• Comprehensive coverage of publication entity types, including born-digital entities.
  • Imports the FRBR Core ontology.
  • Uses PRISM terminology.
  • Extends the FRBR data model by the provision of new properties linking Works and Manifestations (fabio:hasManifestation and fabio:isManifestationOf), Works and Items (fabio:hasProtrayal and fabio:isPortrayedBy), and Expressions and Items (fabio:hasRepresentation and fabio:isRepresentedBy).
  • Harmonized with the SWAN ontologies (, with the SWAN Citations Module deprecated in favour of using FaBiO to describe bibliographic entities.
  • RDF mappings of BIBO classes and properties to FaBiO in preparation.
  • RDF mappings of BibTEX entities to FaBiO to follow.

CiTO, the Citation Typing Ontology (version 2.0;

  • An ontology to permit the characterization of the type or nature of citations, both factual (e.g. cito:citesAsMetadataDocument; cito:sharesAuthorsWith) and rhetorical (e.g. cito:confirms, cito:qualifies), able to deal with both direct and explicit, and indirect and implicit citations.
  • Integrated with the SWAN Scientific Discourse Relationships Module (

BiRO, the Bibliographic Reference Ontology (version 1.0;

  • An ontology, structured according to the FRBR data model, to define bibliographic records (as subclasses of frbr:Work) and bibliographic references (as subclasses of frbr:Expression), and their compilation into bibliographic collections and bibliographic lists, respectively.
  • Imports the FRBR Core Ontology (
  • Imports the SWAN Collections Ontology ( to permit the description of ordered lists.
  • Provides a logical system for relating an individual bibliographic reference, such as appears in the reference list of a published article (which may lack the title of the cited article, the full names of the listed authors, or indeed the full list of authors):
  1. to the full bibliographic record for that cited article, which in addition to missing reference fields may also include the name of the publisher, and the ISSN or ISBN of the publication;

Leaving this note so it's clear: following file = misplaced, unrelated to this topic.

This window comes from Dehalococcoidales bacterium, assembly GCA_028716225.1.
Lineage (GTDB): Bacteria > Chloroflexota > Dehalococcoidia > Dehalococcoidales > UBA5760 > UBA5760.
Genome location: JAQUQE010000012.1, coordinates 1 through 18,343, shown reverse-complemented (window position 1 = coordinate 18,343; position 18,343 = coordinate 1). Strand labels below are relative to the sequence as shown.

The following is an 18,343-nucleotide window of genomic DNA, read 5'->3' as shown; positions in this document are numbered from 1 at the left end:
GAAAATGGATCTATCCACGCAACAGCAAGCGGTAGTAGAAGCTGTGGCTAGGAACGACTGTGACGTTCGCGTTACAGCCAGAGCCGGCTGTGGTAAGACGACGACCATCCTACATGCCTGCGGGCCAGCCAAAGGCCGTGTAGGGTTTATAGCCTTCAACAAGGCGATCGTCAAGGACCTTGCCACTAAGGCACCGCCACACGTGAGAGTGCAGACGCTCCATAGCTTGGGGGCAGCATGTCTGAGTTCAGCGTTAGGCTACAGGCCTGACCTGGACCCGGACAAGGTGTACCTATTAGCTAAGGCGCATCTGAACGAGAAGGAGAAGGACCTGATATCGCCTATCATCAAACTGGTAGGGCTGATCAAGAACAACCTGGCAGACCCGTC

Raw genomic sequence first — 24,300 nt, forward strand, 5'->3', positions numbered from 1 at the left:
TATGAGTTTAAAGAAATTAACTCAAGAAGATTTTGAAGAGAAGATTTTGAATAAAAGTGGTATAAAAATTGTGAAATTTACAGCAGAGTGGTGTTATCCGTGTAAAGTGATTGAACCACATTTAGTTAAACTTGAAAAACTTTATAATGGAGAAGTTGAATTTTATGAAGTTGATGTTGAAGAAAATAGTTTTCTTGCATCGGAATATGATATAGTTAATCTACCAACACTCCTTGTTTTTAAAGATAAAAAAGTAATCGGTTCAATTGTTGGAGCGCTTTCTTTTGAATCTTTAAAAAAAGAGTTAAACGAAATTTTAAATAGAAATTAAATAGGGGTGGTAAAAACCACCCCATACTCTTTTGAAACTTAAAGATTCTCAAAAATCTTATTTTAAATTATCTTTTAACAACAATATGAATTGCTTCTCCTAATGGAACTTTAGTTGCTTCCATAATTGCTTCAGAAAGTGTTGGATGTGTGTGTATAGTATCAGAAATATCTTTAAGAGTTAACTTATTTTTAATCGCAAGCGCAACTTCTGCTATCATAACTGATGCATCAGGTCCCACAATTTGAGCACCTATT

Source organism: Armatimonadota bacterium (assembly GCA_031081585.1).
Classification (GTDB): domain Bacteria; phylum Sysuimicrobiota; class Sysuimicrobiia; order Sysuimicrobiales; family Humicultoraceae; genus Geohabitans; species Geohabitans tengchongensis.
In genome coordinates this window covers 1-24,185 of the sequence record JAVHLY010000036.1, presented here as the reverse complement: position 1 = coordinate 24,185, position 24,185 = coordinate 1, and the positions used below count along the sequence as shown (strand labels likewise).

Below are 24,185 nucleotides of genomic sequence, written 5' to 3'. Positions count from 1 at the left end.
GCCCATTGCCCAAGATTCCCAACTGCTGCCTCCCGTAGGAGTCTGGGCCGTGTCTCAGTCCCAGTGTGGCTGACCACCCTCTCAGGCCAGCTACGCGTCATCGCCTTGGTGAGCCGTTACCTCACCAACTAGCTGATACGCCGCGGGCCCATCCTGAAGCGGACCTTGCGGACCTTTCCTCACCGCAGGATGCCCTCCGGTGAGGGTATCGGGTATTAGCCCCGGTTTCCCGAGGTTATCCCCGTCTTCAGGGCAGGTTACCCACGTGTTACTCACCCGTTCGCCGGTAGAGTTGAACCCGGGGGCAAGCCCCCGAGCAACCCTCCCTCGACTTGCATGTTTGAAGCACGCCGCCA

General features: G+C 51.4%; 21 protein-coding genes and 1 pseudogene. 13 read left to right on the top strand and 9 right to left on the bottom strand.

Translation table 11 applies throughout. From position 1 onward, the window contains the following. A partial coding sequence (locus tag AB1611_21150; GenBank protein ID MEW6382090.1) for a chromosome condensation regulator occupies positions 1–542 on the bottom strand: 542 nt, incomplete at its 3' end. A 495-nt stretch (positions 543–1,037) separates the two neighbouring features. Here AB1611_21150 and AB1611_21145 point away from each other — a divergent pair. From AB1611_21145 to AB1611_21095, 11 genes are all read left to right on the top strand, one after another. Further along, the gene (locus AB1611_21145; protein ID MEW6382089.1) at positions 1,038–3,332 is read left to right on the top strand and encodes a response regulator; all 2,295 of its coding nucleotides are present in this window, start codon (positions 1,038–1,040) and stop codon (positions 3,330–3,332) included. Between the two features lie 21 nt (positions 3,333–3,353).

2. to collections of bibliographic records; and
  3. to bibliographic lists, such as reference lists and library catalogues.
  • Has the ability, used in conjunction with the SWAN Collections Ontology, to specify ordered lists:
  1. of authors,
  2. of references,
  3. of all the in-text reference pointers within an article, and
  4. of those in-text reference pointers specific for a single reference.

C4O, the Citation Counting and Context Characterization Ontology (version 1.0;

  • An ontology that permits the characterization of bibliographic citations in terms of their number and their context.
  • Imports BiRO, and thus indirectly imports the FRBR Core Ontology and the SWAN Collections Ontology.
  • Provides the ontological structures to permit the number of citations a cited entity has received globally to be recorded, as determined by a bibliographic information resource such as Google Scholar, Scopus or Web of Knowledge on a particular date.
  • Provides the ontological structures to permit recording of the number of in-text citations of a cited source, (i.e. number of in-text reference pointers to a single reference in the citing article’s reference list).
  • Enables ontological descriptions of the context within the citing document in which an in-text reference pointer appears.
  • Permits that context to be related to relevant textual passages in the cited document.

N.B. The following four ontologies are under development, and will be published shortly.

DoCO, the Document Components Ontology

  • An ontology for the characterization of the component parts of a bibliographic document.
  • Provides a structured vocabulary of document components (e.g. Introduction, Discussion, Acknowledgements, Reference List, Figures, Appendix) in OWL, enabling these to be described in RDF.

PRO, the Publication Roles Ontology

  • An ontology for the characterization of the roles of agents (people, corporate bodies and computational agents; e.g. author, editor, reviewer, publisher, librarian) in the publication process, as they relate to bibliographic entities
  • Permits the recording of time/date information about when roles are held.

PSO, the Publications Status Ontology

  • An ontology for the characterization of the status of a document and other bibliographic entities at various stages in the publication process (e.g. submitted manuscript, rejected manuscript, accepted manuscript, proof, Version of Record, catalogued book).

PWO, the Publications Workflow Ontology

  • An ontology for the characterization of the main stages in the workflow associated with the publication of a document (e.g. under review, XML capture, page design, publication to Web).